And he was seemingly close to achieving just that before the assassin killed his travel agent! I’m guessing Rocket will be grounded on Earth for a while, and given the humor and the well-presented action sequences (though few in this issue), I’d gladly continue to read up on his exploits and shenanigans.
Introduction to the Comic From the credits page:
Before she was a Guardian of the Galaxy, Gamora was an assassin-in-training and ward to the mad titan, Thanos. Orphaned by the genocide of her people, Gamora was raised by Thanos to kill without mercy and without conscience. This is how she became known as the deadliest woman in the galaxy.
That pretty much gives you the setting in a nutshell. We’re getting a look at Gamora’s origin story, so we pick up with her serving under Thanos. The book opens up on Gamora’s “birthday,” which is really the anniversary of the genocide of her people, the Zen-Whoberian. Thanos’s gift to her this year: The opportunity to exact her revenge on the people responsible for the genocide – the Badoons.
She makes quick and dirty work of the entire Badoon Brotherhood (the royal line) while Thanos and her “sister” Nebula attempt to retrieve an artifact called The Elemental from the Badoon’s vast stores of treasure.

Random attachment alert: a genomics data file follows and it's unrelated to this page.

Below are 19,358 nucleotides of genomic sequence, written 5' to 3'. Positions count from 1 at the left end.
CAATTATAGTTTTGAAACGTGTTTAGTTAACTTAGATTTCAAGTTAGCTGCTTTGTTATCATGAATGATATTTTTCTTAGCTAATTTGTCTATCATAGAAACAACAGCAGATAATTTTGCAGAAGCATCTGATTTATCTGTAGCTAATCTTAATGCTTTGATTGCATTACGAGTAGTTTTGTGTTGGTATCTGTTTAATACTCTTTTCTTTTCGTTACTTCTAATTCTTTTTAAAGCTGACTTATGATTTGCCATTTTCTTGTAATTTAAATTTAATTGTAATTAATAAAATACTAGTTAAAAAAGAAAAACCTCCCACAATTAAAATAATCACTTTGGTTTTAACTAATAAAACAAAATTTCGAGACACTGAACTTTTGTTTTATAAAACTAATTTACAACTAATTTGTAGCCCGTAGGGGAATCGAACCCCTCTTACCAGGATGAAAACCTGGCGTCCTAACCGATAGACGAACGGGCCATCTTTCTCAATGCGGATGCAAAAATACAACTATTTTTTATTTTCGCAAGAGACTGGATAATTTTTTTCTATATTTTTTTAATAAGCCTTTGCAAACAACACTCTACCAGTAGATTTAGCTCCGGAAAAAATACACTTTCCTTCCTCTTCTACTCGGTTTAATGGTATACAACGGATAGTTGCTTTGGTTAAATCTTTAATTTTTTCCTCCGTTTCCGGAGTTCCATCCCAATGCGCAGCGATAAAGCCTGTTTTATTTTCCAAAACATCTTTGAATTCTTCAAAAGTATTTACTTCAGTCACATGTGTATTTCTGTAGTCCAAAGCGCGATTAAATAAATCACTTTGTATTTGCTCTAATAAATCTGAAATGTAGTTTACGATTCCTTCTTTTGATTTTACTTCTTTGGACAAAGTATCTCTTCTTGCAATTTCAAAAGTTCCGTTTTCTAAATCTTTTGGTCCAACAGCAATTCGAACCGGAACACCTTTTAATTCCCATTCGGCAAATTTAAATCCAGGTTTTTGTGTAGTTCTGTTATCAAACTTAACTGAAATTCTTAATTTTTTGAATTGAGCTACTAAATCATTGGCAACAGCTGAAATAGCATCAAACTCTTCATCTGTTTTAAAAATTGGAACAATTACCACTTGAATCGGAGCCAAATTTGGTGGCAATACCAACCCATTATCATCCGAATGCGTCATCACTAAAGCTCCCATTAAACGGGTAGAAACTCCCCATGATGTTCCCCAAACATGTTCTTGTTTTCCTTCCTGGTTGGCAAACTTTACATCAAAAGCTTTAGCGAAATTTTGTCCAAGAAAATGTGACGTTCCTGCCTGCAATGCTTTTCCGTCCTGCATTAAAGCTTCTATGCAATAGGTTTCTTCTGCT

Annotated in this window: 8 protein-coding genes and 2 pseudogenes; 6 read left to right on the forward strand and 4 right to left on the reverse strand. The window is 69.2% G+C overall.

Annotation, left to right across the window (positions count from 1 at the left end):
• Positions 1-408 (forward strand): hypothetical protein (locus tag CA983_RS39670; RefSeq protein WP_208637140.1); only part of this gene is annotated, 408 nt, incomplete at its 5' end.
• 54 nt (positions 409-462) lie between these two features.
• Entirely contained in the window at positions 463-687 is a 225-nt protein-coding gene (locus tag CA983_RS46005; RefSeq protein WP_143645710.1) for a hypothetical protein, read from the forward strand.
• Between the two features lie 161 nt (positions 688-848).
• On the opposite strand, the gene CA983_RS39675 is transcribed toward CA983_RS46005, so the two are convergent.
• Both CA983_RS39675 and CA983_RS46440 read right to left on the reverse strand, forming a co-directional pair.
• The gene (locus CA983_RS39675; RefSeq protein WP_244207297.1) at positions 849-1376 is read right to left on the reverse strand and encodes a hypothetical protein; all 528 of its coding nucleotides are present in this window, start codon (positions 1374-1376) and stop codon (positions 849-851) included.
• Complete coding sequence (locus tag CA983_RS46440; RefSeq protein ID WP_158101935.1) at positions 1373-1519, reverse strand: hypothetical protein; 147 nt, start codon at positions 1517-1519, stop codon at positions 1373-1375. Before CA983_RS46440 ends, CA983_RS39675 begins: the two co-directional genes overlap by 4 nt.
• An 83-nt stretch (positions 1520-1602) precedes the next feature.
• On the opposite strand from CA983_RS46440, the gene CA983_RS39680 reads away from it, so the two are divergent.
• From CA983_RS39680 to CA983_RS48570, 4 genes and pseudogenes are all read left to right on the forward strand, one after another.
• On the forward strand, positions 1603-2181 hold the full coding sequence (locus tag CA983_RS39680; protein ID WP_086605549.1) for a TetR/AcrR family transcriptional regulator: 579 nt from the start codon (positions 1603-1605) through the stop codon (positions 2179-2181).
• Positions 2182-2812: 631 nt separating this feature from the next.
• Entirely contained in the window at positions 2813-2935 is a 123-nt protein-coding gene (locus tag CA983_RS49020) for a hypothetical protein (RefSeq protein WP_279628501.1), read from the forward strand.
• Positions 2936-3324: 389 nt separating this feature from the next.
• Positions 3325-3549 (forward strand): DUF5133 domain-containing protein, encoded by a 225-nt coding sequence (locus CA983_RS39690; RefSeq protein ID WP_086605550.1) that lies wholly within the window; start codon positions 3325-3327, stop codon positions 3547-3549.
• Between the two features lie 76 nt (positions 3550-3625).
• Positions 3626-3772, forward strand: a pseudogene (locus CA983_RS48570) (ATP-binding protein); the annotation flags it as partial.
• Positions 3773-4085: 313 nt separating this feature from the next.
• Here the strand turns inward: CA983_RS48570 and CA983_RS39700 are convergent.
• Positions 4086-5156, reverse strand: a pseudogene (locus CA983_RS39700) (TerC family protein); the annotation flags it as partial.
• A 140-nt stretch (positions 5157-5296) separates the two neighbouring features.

Back on the ship, Nebula instigates a fight with Gamora which continues until Thanos arrives on the scene and scolds Nebula telling her that Gamora is “worth more” to him than she is and “Should Gamora ever die by your hand, I will see you dead myself.”
Nebula returns to torturing a Badoon Minister of Information for something useful about The Elemental, but he gives her something else: The Badoon royalty is survived by a daughter who is currently living on the planet Ubliex.
Nebula uses this information to trick Gamora into finalizing her revenge by descending to the planet which infuriates Thanos because “no one leaves that place.”
Why Should You Care? If you’re even remotely interested in either of the Guardians movies, this would prove a worthy addition to your reading rotation. It looks like we’ll get some serious character development on the enigmatic assassin Gamora.
Everything is on point in the issue:
- The writing is well done
- The art is appealing
- Motivations and characterizations are clear and developed across the board of the cast
- It moves very snappily
Gamora’s is a backstory I could care about. I know that sounds kinda odd, but I am just much more interested in her story before the movies (since that is my primary exposure to her and the other characters) than I am Rocket’s, Groot’s, or Drax’s; and it looks like we’re going to see plenty of Star-Lord’s backstory unravel as part of the movies.
That being so, this book scratches an itch that I have. If you find yourself in the same boat, this is an easy decision. Consider it the promise of a little more punch when Gamora and Thanos come face to face in the movies because that is a certainty.
Turned out to be a Guardians of the Galaxy month at the comic shop (there was also a new Star-Lord #1!). What did we leave on the shelves that we need to add to our long boxes? Tell us on Facebook.